DAY 103: Like a flying pretzel

12 Dec

WHEN I first came to Australia and clapped eyes on an ibis, skidding over in a puddle and tumbling into a bin, I knew I had found my totem animal.

While awkward, ungainly and a little brown around the tail on land, in flight the ibis is a majestic bird; and so it is that I find myself signing up at the Sydney Trapeze School, which offers a two-hour lesson for the wet-behind-the-ears, for just $60.

Our class today numbers nine girls and one guy. I look down the row and appraise my ranking. I’m here with Stacey and Laura, who are looking too sure of themselves for my liking, but my friend Kate, I’m pleased to note, has turned up in tight jeans and a dead-eyed hangover that looks to be bordering on The Fear. One down, eight to go.

The fresh meat are shown the ropes by a trio of swarthy acrobats with muscle shirts and smirks. They aloofly corral and saddle us up with the safety gear, stopping just short of a branding iron.

I get up the 8m-high wobbly ladder as fast as possible, like Basil Fawlty having a fit. Once atop the platform, you’re efficiently manhandled into position by one porn star-looking dude, while another barks orders from below. It would be an incredibly hot scenario if you weren’t looking so incredibly foolish.

Heave ho.

“Stop sticking your arse out,” I’m told for the millionth time by the man holding my entire weight with one overdeveloped bicep. I lean into space and grope onto the bar. Surely there’s been some mist-ARGH!

“Knee hang!” another acro-spunk screams disorientatingly as I whisk past him. On my first attempt, I get my limbs tangled up in a snarl of ropes so that I’m flying through the air like a human pretzel, before I’m told to call this one a day. I flip myself off the netting, back onto the ground, to polite applause.

Back in the queue of baby birds, those that have already had a go compare tremoring hands. We’re having mixed results in the air. A few have the fluid, practiced movements of gymnasts and take to it naturally; others don’t listen to direction and try and follow their instincts as to when to change position. One girl thrashes and screams in fury each time she screws up, like Maria Sharapova launching a bum serve.

On my second go, I hook my legs over the bar and flip upside down at great speed, screaming “Bollocks!” as I wend my merry way. On the upswing I see the bloke up top grinning down at me, upside down. This is fun.

This move I'm pulling's too sophisticated for most catchers.

An hour and a half in, the ante is upped dramatically when instructor Jesse takes his shirt off and flips himself onto the opposing trapeze. We powder ourselves with chalk while Tom lines us up on safe ground and gets us all to grip his sizeable forearms to make sure we can remember how to use our opposable thumbs.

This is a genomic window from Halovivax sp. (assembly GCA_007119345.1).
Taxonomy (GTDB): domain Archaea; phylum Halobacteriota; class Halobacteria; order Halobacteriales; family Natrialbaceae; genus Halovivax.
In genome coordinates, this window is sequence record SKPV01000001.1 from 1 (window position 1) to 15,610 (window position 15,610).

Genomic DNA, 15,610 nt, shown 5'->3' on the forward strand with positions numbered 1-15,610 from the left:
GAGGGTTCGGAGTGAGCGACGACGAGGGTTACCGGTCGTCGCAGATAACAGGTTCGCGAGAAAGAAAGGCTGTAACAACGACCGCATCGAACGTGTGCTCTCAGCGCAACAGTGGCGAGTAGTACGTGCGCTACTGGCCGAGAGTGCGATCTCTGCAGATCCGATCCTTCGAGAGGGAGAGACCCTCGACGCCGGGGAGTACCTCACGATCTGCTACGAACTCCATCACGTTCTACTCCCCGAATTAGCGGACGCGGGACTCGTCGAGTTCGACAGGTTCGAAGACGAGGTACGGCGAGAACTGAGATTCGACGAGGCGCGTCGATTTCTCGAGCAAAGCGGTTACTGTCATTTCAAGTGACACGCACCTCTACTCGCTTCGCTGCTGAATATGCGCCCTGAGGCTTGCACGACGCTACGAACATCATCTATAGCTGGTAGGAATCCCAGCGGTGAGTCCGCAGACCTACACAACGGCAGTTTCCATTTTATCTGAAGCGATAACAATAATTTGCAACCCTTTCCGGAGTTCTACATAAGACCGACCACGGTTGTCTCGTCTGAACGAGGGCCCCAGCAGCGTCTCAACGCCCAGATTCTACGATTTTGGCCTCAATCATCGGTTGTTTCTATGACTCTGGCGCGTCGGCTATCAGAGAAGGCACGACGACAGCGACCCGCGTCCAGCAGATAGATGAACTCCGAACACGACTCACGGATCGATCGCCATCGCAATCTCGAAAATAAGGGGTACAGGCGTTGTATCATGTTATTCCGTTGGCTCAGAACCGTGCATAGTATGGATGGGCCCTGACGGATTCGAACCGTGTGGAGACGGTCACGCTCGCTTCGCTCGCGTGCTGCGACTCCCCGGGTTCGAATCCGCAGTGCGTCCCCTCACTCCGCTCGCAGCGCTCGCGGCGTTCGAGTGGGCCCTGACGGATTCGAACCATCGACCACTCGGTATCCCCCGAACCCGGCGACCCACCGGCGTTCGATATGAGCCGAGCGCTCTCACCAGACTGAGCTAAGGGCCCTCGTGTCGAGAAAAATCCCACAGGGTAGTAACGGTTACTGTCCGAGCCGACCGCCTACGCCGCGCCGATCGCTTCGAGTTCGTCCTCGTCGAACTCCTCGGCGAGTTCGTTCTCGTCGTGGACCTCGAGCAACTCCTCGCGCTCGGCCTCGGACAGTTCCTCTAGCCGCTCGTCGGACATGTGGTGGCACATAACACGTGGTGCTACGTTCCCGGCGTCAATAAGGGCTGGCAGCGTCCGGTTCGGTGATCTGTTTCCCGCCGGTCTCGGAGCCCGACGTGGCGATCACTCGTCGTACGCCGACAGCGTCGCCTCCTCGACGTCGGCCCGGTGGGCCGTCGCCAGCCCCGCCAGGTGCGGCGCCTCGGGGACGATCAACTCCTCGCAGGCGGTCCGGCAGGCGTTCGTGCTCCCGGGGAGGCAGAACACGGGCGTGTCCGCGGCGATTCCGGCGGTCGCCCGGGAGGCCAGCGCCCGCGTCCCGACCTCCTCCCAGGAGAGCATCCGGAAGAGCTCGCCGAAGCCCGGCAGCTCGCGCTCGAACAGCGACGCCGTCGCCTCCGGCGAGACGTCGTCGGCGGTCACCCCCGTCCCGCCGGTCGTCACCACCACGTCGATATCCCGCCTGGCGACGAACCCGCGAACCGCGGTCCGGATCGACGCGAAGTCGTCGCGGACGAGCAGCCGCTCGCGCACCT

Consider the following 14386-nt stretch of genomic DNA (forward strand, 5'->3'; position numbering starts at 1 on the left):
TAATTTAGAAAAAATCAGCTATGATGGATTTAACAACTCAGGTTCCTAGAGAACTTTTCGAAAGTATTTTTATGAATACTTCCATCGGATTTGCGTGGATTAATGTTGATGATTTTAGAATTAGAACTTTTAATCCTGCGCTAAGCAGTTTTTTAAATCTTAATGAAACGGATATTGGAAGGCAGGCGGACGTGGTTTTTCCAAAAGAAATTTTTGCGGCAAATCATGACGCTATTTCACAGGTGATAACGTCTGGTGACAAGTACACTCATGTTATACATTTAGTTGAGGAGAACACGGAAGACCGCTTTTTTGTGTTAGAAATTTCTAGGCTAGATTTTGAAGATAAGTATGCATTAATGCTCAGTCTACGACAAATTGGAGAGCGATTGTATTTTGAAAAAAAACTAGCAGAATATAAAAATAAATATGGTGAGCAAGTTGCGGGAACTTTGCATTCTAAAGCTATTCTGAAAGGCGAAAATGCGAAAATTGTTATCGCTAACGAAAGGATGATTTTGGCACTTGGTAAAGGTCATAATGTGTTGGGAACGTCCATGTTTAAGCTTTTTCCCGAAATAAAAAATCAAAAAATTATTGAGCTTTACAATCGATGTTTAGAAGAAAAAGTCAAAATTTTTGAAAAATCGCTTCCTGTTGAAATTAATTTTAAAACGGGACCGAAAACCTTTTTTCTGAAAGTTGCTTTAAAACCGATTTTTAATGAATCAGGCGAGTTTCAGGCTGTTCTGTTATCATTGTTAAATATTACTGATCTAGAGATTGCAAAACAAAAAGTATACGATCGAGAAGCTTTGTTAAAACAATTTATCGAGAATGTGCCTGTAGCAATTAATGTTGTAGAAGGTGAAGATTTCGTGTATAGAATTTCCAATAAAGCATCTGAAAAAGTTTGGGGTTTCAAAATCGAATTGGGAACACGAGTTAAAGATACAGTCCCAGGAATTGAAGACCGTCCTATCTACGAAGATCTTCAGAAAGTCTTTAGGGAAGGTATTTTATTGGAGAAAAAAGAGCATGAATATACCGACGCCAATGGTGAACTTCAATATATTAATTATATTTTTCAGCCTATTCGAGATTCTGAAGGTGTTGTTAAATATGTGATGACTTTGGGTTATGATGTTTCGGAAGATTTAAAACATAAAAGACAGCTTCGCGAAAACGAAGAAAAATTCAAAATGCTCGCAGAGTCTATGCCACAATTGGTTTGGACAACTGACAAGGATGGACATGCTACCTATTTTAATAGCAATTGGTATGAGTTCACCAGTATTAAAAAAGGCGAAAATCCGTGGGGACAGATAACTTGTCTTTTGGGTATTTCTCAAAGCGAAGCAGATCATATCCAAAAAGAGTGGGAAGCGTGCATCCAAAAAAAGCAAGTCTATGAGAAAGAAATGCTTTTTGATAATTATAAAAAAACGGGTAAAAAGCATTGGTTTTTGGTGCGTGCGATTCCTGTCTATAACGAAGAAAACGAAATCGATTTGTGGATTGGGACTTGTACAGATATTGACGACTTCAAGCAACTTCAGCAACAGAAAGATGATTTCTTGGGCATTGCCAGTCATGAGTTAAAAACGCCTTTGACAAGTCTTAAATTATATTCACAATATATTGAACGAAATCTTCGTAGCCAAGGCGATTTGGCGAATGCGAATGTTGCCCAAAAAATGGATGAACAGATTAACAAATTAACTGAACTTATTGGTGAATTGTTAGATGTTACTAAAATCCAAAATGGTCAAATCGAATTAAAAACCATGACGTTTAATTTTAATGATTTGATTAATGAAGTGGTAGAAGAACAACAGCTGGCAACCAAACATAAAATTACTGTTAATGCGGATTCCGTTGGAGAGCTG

Everyone’s gone quiet, contemplating their impending catch, or lack of, but determination suddenly seems to run down Kate in rivulets. Even though she is an English, and only accustomed to gymnastics with a vodka in her hand, she plumbs some primal depths of coordination. We watch her ascend the ladder in awe. “She’s going to do it,” ripples down the line.

Sure enough, just as I reach the top of the ladder, Kate is launching herself forth, executing each manoeuvre perfectly before Jesse grabs her arms. They make one arc together, before he hurls her down into the net like Mr Darcy, Heathcliff and Mick Dundee combined.

Kate in full flight.

We all gasp. The bitch! I momentarily forget my fear of heights, watching from the platform, but she totally puts me off my stroke.

“Hup!” the guy holding onto me yells. I contemplate the meaning of “hup” for a second and then jump off the platform. To perform a catch, you need to hook your legs up on first sweep and have your arms stretched out over your head on the second, or the moment’s passed. I’m not as aerodynamic as I’d hoped. “NO CATCH!” comes the humiliating yell.

Back on the ground, I grab Kate, who’s glassy-eyed and actually quivering.

“Probably a good thing I fucked it up,” I whisper. “I think I would have had an [word removed to prevent future regret].”

“Didn’t you hear me scream?” she returns. And pads off aimlessly.

Keeper? Realistically, the acro-spunks would have guffawed about our flailing limbs and dampening sweatpants as soon as we were out of earshot, but nevertheless, we’re all going back for seconds.

One Response to “DAY 103: Like a flying pretzel”

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  1. DAY 133: Putting my life in the hands of weak-wristed amateurs « Hey man, now you're really living - January 12, 2011

    […] of getting us atop a platform and screaming GO! like the last place, this school coaches you in everything from working out, to throwing shapes, to take offs, to […]

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